The Church that Stabbed Itself

Local history is built from a multitude of stories, tragic and funny, beautiful and horrible.  One of New Hartford’s more peculiar stories is that of ‘The Church that Stabbed Itself’, otherwise known as the Town Hill Congregational Church.  At the corner of Hoppen Rd and Town Hill is the Town Hill Memorial Park, built on the foundations of this church.  Currently, the bell is down for renovation, see a New Hartford Plus article of a few weeks ago.  This was the site of the first church and meeting house in town, dating back to the 1739.  Its history as a church site and as a park has been long.  However, it is best known for a windy day in January, 1910.

The church that stood there in 1910 had been built in 1829, a postcard perfect of example of Connecticut Congregational Church architecture: a classical white church surrounded by a small farming village and green fields.  But even as it was being built, its congregation was leaving.   By the 1840’s, the centers of Nepaug and North Village were rapidly expanding industrial centers.  The villagers saw no reason to climb all the way up Town Hill, building instead two new churches: North Congregational and Nepaug to serve their communities.  Town Hill’s population was declining as marginal farms were abandoned, what congregation was left would eventually shift to the other churches.  The church gradually fell out of use and in to disrepair.  By 1910 it stood vacant, damaged by lightning and time.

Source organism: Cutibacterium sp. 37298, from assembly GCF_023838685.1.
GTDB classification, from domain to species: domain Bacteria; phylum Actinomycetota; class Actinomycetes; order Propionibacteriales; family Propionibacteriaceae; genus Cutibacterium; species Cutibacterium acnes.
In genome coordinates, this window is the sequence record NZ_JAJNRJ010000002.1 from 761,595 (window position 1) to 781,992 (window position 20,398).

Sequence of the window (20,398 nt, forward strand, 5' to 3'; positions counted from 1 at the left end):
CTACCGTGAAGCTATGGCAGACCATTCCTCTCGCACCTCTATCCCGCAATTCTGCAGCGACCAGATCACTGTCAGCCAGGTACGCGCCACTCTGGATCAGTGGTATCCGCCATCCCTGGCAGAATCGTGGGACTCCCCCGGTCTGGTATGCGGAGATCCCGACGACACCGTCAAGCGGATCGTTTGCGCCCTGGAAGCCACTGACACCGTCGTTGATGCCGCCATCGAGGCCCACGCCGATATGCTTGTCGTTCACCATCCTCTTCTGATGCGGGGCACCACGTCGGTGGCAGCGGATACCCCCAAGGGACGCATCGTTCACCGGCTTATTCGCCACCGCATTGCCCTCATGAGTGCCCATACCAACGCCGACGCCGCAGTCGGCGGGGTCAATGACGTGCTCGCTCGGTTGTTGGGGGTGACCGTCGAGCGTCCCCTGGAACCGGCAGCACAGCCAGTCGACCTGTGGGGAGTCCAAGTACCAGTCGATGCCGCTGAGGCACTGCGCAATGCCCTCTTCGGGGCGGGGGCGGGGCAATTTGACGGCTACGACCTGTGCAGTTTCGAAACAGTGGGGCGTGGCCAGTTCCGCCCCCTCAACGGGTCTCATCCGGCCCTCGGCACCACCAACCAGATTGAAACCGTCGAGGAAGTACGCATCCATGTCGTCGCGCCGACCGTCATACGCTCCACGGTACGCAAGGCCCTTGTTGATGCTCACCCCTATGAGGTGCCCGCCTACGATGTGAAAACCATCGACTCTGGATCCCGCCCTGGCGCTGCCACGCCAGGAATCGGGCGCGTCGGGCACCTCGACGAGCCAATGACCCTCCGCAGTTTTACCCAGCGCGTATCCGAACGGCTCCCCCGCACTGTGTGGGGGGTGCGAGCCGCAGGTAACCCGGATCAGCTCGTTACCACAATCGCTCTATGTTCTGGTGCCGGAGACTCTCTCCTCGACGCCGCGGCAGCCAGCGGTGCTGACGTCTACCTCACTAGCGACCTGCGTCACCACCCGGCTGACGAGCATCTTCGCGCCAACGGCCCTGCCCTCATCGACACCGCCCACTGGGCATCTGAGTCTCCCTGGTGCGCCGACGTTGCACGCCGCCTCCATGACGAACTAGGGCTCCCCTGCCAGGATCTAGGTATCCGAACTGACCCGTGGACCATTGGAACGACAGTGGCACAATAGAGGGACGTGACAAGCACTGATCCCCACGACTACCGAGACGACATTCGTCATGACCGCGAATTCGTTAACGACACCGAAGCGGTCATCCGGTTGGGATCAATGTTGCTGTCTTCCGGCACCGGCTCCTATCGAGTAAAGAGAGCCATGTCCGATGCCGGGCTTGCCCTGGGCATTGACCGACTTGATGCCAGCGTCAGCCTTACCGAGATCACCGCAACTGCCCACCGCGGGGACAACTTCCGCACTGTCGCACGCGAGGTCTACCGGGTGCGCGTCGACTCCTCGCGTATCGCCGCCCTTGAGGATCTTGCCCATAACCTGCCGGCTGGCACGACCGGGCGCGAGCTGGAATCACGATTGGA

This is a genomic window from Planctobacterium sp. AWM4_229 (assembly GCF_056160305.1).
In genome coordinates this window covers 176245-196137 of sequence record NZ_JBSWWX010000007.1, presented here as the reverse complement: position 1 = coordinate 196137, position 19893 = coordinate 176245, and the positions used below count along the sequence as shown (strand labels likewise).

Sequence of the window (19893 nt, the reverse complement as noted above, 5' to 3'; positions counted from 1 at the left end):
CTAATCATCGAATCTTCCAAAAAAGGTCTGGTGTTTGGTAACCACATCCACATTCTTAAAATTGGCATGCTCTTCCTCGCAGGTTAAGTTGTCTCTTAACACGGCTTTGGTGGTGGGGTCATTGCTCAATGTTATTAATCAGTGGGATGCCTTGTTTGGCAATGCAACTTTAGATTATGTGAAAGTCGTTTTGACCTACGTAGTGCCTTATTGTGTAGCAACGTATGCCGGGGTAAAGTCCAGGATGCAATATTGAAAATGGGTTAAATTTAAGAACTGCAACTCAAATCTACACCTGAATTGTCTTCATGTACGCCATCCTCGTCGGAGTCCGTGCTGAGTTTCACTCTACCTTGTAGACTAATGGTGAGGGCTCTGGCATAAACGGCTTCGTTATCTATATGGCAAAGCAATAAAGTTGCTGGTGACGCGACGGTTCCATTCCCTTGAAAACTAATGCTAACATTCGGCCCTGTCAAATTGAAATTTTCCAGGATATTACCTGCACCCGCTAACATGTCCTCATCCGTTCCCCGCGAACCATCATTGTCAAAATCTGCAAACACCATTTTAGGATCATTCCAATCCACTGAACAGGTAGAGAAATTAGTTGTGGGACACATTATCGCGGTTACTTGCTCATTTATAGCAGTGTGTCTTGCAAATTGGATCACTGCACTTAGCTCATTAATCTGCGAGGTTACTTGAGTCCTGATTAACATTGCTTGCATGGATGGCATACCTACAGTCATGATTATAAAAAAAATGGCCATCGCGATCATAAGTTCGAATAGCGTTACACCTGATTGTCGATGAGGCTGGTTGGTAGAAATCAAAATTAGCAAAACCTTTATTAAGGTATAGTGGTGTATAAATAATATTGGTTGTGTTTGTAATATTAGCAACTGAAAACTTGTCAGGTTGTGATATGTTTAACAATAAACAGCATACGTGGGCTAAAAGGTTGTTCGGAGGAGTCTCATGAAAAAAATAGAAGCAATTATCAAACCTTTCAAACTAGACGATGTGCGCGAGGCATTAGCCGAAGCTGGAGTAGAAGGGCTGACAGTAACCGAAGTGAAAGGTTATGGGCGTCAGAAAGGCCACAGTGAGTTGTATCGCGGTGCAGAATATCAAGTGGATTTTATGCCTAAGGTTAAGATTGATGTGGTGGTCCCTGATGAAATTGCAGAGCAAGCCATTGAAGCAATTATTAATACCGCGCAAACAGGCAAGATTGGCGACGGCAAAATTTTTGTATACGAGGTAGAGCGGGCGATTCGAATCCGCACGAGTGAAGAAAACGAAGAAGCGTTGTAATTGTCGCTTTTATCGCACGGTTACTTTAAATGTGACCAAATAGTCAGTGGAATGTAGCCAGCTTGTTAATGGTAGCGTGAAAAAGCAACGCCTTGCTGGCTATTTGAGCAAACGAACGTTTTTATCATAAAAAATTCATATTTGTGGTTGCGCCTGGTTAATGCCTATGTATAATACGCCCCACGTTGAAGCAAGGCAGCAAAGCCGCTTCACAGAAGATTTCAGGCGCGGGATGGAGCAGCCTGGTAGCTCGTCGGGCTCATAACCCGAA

On that January day the steeple was lifted by the wind; it snapped off just above the bell and flipped backwards.  It had been well built, the roof was old, and, as luck had it, it fell just right.  The spire went right through the roof and lodged in the old balcony.  This failure may have been due to the removal, presumably accidental, of the iron tie rods that secured the spire.  The roof patched; but the steeple was never rebuilt.  In 1929, the church was completely removed, only its bell and the foundation stones remain.  A few pieces of the church can still be found: some deacon’s chairs in a private home, a finial at the Historical Society, and rumor has it, quite a few floorboards and beams in houses built around that time on Town Hill.

The memory of the event survives though, enshrined in any number of postcards and for many years as part of the town’s official seal.


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